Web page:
“Renters of Vancouver” takes an intimate look at how the city's millennials are dealing with the housing crisis.
“I've never met anyone so hard to deal with as my landlord.
I’d been looking for a place for two months, so when I found an apartment where I could move in right away, I just took it. It’s a one-bedroom near Kingsgate Mall. It’s a nice area, but my building was awful.
When I first looked around it seemed pretty bad, but I felt that it could be livable if I fixed it up a bit. It was only when I moved in that I realized how horrible it was. When I entered the apartment, the smell was horrendous—like cat litter mixed with chemicals. The landlord said that it was just the cleaning products used, and that it’d go away. I was really pressured for time that day, and I didn’t have any alternatives, so I browsed the place quickly and signed off on the inspection form.
Everything that could go bad in an apartment was bad. In the building itself, the front door was half hanging off, and held on by tape. The lock was so busted that you sometimes couldn’t get in, or it permanently stayed unlocked. There was mould in my shower. There were mice and cockroaches in the kitchen. There was dirt and grease all over the walls. I couldn’t get all the dirt out of the apartment without a cleaning company, and when I told him I needed professional help, he came round and started painting everything. Not cleaning—painting. He painted over all the muck on the walls, and started painting the stains on the fridge.
After eight months, I got my first leak. I notified the landlord that water was coming into my bathroom, and when he came over, he patched it up with some really flimsy material. He didn’t look for the problem, and I was worried that without addressing the source it would start leaking again. He said it was fine because he couldn't see any water at that time.
Sure enough, a few months later it started dripping heavily—literally litres a day. I told him it was an emergency, but the landlord still wouldn’t come round to look at it. When he finally arrived a week later, he came up with excuses. He said that it was just condensation from the cold pipe that was causing that much water to fall into my home. I told him that it couldn’t possibly be the case, but he decided he was just going to put a black sheath over the top to insulate it, and put a clamp on the pipe himself, even though it was clear he wasn’t a plumber.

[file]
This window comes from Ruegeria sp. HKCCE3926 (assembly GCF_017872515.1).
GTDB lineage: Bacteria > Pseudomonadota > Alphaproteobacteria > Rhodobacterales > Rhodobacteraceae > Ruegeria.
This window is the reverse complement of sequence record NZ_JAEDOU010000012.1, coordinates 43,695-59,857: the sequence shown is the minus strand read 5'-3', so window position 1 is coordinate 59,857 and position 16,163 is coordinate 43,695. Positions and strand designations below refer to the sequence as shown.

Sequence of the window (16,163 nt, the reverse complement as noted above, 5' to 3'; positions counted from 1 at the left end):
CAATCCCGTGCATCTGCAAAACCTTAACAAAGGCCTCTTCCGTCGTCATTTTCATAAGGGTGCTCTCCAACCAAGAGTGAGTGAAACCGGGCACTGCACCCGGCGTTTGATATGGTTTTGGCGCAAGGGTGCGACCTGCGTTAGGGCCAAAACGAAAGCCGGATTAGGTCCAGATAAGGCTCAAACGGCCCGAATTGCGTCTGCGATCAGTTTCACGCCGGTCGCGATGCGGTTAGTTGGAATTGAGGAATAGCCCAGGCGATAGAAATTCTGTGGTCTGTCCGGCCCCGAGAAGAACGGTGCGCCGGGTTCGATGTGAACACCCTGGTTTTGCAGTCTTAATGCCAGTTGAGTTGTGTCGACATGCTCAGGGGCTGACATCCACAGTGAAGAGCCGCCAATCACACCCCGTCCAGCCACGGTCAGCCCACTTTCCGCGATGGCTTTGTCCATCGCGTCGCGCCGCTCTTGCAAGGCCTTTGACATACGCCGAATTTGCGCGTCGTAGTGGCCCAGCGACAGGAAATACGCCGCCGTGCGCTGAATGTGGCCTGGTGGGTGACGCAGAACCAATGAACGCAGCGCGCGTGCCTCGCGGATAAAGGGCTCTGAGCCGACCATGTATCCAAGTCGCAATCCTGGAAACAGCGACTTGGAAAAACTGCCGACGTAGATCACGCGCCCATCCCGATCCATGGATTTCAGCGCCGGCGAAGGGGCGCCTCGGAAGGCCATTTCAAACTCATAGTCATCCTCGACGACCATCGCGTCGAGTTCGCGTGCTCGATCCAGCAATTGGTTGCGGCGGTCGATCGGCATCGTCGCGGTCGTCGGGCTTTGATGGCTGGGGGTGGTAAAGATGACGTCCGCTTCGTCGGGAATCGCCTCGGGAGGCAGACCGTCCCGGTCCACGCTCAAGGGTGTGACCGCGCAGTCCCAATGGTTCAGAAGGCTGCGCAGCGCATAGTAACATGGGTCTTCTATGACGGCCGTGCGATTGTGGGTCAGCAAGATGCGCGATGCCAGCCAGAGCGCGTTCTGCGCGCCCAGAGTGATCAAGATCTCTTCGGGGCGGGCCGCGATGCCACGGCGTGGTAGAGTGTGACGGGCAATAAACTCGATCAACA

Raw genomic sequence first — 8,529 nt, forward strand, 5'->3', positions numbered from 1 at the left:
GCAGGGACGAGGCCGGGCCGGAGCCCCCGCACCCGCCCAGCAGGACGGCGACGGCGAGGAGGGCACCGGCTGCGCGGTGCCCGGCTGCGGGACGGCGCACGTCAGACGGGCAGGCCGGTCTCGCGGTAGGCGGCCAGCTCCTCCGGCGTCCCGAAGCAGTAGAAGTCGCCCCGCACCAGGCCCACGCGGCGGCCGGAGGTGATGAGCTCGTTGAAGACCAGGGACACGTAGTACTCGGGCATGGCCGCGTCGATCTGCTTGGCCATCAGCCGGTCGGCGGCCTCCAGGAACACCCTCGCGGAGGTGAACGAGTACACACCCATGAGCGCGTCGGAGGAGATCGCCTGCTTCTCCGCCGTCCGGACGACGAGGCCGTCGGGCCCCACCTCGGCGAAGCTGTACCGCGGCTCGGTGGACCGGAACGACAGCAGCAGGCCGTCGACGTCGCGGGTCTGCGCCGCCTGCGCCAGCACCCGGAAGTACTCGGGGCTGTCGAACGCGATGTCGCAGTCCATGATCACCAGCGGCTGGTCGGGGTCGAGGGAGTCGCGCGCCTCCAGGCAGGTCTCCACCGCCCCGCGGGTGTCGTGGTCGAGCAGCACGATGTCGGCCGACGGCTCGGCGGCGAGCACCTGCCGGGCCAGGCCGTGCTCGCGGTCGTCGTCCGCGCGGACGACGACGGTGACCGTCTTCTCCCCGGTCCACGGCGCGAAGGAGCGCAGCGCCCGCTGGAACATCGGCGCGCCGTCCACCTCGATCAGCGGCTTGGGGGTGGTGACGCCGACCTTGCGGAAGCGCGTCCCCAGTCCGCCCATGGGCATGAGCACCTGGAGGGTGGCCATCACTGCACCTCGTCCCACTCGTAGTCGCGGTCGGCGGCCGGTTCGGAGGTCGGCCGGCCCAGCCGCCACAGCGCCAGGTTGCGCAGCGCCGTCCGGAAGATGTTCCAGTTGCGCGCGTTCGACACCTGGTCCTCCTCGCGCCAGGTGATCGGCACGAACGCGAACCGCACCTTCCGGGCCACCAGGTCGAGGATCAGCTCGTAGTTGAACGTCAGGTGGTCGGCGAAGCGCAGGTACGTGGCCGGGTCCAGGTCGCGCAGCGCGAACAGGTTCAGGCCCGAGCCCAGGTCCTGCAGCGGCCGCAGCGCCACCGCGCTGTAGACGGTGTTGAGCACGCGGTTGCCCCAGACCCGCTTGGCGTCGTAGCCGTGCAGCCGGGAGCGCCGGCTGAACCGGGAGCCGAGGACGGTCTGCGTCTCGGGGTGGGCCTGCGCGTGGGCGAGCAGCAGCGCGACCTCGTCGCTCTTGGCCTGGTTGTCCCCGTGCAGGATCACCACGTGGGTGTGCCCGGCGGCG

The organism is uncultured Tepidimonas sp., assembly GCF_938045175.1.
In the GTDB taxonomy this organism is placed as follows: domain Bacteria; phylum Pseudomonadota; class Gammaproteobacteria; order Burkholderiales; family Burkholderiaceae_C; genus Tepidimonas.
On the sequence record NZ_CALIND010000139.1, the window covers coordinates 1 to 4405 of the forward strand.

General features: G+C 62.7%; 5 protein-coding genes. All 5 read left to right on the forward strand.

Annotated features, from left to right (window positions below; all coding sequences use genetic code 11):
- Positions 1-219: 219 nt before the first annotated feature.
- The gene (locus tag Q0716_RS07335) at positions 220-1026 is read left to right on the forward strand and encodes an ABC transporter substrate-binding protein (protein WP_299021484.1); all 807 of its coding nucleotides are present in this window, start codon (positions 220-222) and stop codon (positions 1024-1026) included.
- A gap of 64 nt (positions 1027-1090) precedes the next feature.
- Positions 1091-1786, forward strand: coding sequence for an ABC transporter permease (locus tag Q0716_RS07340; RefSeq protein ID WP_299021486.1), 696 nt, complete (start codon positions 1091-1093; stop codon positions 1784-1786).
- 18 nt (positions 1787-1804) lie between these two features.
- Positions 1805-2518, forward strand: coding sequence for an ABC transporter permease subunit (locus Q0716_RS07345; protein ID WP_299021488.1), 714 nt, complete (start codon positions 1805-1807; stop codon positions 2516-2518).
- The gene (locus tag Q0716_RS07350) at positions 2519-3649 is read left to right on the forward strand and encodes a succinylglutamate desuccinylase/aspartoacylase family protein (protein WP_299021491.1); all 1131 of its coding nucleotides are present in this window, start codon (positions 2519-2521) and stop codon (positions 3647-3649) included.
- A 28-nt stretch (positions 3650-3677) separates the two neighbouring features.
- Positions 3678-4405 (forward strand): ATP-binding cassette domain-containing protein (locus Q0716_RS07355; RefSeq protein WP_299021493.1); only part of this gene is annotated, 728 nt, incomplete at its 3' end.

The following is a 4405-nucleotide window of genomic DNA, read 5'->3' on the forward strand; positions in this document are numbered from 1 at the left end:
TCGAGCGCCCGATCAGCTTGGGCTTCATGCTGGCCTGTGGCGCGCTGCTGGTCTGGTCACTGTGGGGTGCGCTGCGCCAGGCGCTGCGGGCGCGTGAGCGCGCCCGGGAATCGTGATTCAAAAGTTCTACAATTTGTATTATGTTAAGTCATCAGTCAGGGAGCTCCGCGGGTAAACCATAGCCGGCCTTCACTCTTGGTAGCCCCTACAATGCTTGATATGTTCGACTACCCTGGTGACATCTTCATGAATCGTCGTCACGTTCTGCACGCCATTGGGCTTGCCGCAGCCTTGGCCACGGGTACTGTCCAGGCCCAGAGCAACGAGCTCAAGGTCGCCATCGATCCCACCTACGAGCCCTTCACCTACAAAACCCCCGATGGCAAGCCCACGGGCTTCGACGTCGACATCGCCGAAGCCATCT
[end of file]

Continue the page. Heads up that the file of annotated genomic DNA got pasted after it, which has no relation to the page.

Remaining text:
Next, my sink started leaking. When the landlord came round, I told him about all the rest of the problems, like the mice and the cockroaches. I had a letter written that neatly detailed all the things that needed to be sorted out, and gave him a two week deadline to respond. He took my letter, and threw it in the garbage right in front of me.
I then decided to file against him at the Residential Tenancy Branch. Before I submitted my claim, I went around to the other units to see if they were aware of their rights too. I got twelve other tenants to file with me, because everyone was having the same problems. Every single person hated the landlord's guts. I thought my unit was bad, but some people’s homes were horrendous. Their mice problems were way worse, there were holes in the walls, and there was leaking from the rain outside. Their bathrooms were leaking too. They showed me pictures of the damage behind the walls, and it was just black and rotted. To repair the building, the landlord put some unsealed plastic up.
People told me stories from the past. Apparently nine people had died in that building in the last three years, and half from respiratory issues—which mould is said to exacerbate. Two years before I moved in, three guys living on the third floor decided to throw another man off their balcony. I found out later he landed on my porch, and died there. My neighbour’s car was in the parkade, and it got lit on fire. The garbage in the back is always overflowing, and there are needles in there too.
I won against the landlord at the tenancy branch. I listed so many things, and we only got through one—the leaks in my apartment. I didn’t say one word during the hearing. I just had so much evidence it spoke for itself. The landlord agreed to hire a plumber to make the repairs on my unit.
Many weeks later, he sent someone round who didn’t look at all like a plumber. He was in a raggedy shirt, and patchy jeans, and was definitely just a buddy of the landlord’s. He walked in and looked up with a flashlight for a second, and said everything was fine. When I asked to see his certification and his employment records as a plumber, he couldn’t show me anything. The landlord and the fake plumber talked for a bit in a different language, and eventually the fake plumber left and the landlord started trying to fix the sink. I told him that it wasn’t what we had agreed to at the tenancy branch.
After the first plumber, he hired another one to come. He showed me his ID and his credentials, did a good inspection of the leaks, and then left. And then the landlord started trying to fix the sink again. I had the letter in my hand from the tenancy board saying that the plumber had to be the one to fix it, not the landlord. But the plumber said that it wasn’t his business, and that the landlord had only asked him to appraise the unit as a favour. The sink kept leaking.
That was the final straw. I gave him one month’s notice, dropped off my keys, and I haven’t heard from him since. He kept my damage deposit, though—because, hilariously, he said I was destroying the property with the leaks.”